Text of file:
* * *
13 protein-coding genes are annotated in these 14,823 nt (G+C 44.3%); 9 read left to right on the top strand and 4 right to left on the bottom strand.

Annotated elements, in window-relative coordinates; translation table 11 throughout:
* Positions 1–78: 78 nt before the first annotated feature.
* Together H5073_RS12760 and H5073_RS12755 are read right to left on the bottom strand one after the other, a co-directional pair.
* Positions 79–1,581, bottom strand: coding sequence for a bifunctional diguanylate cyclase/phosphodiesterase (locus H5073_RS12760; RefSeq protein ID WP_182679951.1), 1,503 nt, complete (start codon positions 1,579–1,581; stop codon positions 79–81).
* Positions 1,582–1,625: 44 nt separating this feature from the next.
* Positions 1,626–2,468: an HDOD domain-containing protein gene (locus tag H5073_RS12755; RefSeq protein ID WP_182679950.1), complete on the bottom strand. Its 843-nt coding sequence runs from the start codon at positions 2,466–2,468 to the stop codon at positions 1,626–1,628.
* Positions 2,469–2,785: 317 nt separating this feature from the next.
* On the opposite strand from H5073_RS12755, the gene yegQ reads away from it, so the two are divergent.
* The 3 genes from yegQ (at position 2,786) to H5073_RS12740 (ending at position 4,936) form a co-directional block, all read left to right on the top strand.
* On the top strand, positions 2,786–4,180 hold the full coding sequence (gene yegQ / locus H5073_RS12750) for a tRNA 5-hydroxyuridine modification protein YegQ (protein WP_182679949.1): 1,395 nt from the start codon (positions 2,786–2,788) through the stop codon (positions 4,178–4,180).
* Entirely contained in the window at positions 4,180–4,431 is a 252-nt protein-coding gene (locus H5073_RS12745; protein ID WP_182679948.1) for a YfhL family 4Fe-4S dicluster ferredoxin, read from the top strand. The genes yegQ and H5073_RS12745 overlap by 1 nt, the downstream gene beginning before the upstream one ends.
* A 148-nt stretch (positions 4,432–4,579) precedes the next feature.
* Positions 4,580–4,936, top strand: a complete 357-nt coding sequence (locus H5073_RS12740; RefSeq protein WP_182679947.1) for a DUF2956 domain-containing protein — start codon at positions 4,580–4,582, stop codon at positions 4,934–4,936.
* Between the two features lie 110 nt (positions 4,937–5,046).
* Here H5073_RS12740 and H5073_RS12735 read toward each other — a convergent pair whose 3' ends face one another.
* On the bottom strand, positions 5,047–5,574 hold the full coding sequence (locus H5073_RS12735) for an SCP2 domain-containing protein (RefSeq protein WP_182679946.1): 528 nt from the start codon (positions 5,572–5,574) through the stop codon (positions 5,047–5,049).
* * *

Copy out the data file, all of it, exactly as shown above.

13 protein-coding genes are annotated in these 14,823 nt (G+C 44.3%); 9 read left to right on the top strand and 4 right to left on the bottom strand.

Annotated elements, in window-relative coordinates; translation table 11 throughout:
* Positions 1–78: 78 nt before the first annotated feature.
* Together H5073_RS12760 and H5073_RS12755 are read right to left on the bottom strand one after the other, a co-directional pair.
* Positions 79–1,581, bottom strand: coding sequence for a bifunctional diguanylate cyclase/phosphodiesterase (locus H5073_RS12760; RefSeq protein ID WP_182679951.1), 1,503 nt, complete (start codon positions 1,579–1,581; stop codon positions 79–81).
* Positions 1,582–1,625: 44 nt separating this feature from the next.
* Positions 1,626–2,468: an HDOD domain-containing protein gene (locus tag H5073_RS12755; RefSeq protein ID WP_182679950.1), complete on the bottom strand. Its 843-nt coding sequence runs from the start codon at positions 2,466–2,468 to the stop codon at positions 1,626–1,628.
* Positions 2,469–2,785: 317 nt separating this feature from the next.
* On the opposite strand from H5073_RS12755, the gene yegQ reads away from it, so the two are divergent.
* The 3 genes from yegQ (at position 2,786) to H5073_RS12740 (ending at position 4,936) form a co-directional block, all read left to right on the top strand.
* On the top strand, positions 2,786–4,180 hold the full coding sequence (gene yegQ / locus H5073_RS12750) for a tRNA 5-hydroxyuridine modification protein YegQ (protein WP_182679949.1): 1,395 nt from the start codon (positions 2,786–2,788) through the stop codon (positions 4,178–4,180).
* Entirely contained in the window at positions 4,180–4,431 is a 252-nt protein-coding gene (locus H5073_RS12745; protein ID WP_182679948.1) for a YfhL family 4Fe-4S dicluster ferredoxin, read from the top strand. The genes yegQ and H5073_RS12745 overlap by 1 nt, the downstream gene beginning before the upstream one ends.
* A 148-nt stretch (positions 4,432–4,579) precedes the next feature.
* Positions 4,580–4,936, top strand: a complete 357-nt coding sequence (locus H5073_RS12740; RefSeq protein WP_182679947.1) for a DUF2956 domain-containing protein — start codon at positions 4,580–4,582, stop codon at positions 4,934–4,936.
* Between the two features lie 110 nt (positions 4,937–5,046).
* Here H5073_RS12740 and H5073_RS12735 read toward each other — a convergent pair whose 3' ends face one another.
* On the bottom strand, positions 5,047–5,574 hold the full coding sequence (locus H5073_RS12735) for an SCP2 domain-containing protein (RefSeq protein WP_182679946.1): 528 nt from the start codon (positions 5,572–5,574) through the stop codon (positions 5,047–5,049).